Ministries asked to give suggestions on this proposal: Law secretary
The government is looking at pruning the number of tribunals in the country and such agencies under central laws could be reduced from 36 at present to 16, law secretary PK Malhotra said.
“We have got a direction from the Prime Minister who accords (rationalisation of regulators and tribunals) top priority. As per a preliminary study, some among the (36 central) tribunals don’t even have enough work. Some don’t have infrastructure,” Malhotra told FE.
Stating that the ministries concerned have been asked to give suggestions on this proposal, Malhotra said states would also be urged to undertake a similar exercise. There would be stringent scrutiny of the demands for new regulators, he said, adding that law ministry’s approval for such proposals would be after evaluating how essential they are.
Citing the Supreme Court ruling that all the tribunals should be preferably under the law ministry, rather than under different administrative ministries, he said a consensus needed to be built on this. “This (bringing all tribunals under a single ministry) would avoid conflict of interest. Providing infrastructure will become much more convenient under one ministry as also the recruitment process will be expedited.”
Asked whether the government had any plans to revive the idea of a National Tax Tribunal, the secretary said no such proposal was under consideration as for now.
In a landmark judgement, the Supreme Court had in September 2014, declared the Centre’s NTT Act, that sought to take away the jurisdiction of High Courts in tax matters, as “unconstitutional”. The apex court said that while Parliament had the power vest adjudicatory functions with tribunals, the Constitution would stand violated if it “does not ensure that the newly created court/tribunal conforms with the salient characteristics and standards of the court (in this case, the High Courts) sought to be substituted.” The SC had added, “The National Tax Tribunal encroaches upon the power of higher judiciary, which only can decide issues involving substantial laws and not a tribunals.”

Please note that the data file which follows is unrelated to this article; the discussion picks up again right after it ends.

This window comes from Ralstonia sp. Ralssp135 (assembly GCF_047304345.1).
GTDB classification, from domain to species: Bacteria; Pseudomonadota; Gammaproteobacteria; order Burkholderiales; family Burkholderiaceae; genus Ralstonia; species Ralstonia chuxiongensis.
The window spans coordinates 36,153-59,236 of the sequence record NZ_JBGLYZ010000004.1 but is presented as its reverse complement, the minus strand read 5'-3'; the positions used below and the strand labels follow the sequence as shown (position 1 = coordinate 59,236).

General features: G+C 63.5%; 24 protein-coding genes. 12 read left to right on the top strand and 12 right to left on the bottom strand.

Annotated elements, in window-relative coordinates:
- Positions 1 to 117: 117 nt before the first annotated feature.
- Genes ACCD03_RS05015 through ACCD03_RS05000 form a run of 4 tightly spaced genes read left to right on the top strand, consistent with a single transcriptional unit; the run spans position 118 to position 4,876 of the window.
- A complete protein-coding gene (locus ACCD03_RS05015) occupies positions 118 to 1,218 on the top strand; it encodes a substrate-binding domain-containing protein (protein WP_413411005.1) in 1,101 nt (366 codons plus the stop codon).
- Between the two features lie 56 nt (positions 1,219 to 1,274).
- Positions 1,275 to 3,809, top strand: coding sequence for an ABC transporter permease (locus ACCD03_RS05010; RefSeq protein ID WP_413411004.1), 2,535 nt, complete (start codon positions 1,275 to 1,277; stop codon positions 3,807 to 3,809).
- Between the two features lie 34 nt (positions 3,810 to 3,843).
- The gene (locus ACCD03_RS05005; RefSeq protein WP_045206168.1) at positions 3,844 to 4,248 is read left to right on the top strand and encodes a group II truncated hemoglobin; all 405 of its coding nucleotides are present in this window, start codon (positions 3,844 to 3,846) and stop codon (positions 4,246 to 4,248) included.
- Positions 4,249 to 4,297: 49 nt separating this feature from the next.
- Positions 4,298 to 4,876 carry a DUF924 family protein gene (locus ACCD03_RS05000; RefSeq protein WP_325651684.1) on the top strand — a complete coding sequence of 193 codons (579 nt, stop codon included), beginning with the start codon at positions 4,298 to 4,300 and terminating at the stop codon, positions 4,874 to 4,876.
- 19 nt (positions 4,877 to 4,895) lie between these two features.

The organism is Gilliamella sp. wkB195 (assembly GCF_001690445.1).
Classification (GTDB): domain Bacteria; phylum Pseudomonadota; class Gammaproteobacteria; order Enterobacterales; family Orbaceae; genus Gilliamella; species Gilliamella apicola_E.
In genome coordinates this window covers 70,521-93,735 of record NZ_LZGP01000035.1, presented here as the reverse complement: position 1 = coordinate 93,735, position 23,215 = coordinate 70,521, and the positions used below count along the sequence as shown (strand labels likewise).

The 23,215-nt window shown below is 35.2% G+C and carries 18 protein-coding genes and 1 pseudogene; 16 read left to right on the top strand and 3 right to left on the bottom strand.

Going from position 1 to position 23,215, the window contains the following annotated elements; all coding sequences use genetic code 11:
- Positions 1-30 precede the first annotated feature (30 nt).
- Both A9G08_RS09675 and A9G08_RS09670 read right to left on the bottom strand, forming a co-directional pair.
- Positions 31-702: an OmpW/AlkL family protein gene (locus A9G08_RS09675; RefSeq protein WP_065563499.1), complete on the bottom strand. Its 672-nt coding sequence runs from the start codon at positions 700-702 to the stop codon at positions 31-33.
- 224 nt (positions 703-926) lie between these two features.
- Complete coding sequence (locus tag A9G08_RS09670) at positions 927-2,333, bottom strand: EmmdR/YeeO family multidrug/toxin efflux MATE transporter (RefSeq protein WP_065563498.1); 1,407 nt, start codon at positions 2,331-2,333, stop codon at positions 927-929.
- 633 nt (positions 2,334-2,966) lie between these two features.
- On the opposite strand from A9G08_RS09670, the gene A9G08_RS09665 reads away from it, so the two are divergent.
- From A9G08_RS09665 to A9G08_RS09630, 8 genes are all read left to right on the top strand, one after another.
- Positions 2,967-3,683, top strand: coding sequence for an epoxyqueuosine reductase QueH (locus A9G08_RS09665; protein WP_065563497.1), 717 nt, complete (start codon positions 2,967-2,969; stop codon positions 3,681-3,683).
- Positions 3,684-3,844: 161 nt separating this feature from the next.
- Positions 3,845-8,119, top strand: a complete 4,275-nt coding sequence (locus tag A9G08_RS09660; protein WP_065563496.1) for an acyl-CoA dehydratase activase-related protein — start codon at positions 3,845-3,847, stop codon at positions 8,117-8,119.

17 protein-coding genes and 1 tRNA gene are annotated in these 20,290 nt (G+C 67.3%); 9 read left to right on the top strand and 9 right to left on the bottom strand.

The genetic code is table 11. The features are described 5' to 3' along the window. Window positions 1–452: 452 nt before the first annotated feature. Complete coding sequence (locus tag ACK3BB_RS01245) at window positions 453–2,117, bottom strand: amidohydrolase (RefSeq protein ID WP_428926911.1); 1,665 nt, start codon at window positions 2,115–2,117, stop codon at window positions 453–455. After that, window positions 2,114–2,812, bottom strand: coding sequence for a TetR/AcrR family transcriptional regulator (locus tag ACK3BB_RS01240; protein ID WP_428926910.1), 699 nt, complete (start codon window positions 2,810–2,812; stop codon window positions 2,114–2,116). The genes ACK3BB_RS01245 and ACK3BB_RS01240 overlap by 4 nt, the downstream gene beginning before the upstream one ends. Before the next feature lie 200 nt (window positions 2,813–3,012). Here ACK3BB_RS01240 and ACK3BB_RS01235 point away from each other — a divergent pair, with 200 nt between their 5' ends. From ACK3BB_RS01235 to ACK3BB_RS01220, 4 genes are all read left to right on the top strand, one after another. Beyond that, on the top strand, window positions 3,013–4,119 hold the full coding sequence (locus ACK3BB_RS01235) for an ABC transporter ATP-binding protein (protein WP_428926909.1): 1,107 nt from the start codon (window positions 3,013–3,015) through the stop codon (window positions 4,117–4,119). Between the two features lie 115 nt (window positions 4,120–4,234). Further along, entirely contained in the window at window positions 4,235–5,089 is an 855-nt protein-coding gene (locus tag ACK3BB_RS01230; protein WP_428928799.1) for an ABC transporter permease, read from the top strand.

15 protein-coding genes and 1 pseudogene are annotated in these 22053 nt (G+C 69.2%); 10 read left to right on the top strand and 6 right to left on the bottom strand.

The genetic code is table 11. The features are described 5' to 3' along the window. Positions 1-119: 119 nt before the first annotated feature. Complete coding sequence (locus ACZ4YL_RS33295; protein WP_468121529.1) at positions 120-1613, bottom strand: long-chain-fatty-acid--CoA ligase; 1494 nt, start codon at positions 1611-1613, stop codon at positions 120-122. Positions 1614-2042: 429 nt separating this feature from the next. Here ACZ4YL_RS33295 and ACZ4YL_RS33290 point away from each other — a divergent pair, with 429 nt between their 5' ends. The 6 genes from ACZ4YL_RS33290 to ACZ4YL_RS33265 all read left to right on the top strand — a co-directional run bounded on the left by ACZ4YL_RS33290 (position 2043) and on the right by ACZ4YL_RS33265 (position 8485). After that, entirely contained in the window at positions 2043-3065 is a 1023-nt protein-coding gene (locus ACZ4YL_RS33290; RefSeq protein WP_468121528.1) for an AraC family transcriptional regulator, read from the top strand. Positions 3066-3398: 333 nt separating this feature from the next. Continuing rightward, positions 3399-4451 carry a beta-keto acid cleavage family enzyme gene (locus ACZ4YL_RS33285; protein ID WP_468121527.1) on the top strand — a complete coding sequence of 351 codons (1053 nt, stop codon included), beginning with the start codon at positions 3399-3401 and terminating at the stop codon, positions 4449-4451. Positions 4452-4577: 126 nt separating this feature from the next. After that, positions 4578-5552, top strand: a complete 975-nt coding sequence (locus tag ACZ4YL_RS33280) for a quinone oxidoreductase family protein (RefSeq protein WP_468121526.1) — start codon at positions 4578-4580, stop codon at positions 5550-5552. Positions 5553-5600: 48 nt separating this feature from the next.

On the debate over ‘tribunalisation of justice delivery’, Malhotra said the Supreme Court’s Constitution bench itself said that a time has come when tribunal system could not be done away with. “The concern of the judiciary is these tribunals must be provided with proper infrastructure, the people who are appointed to these bodies are of the same stature as that of judges of the district court or high court. I think that’s a very good observation. The government, while making such appointments and even prescribing qualifications under the law, takes care of the court’s concerns.”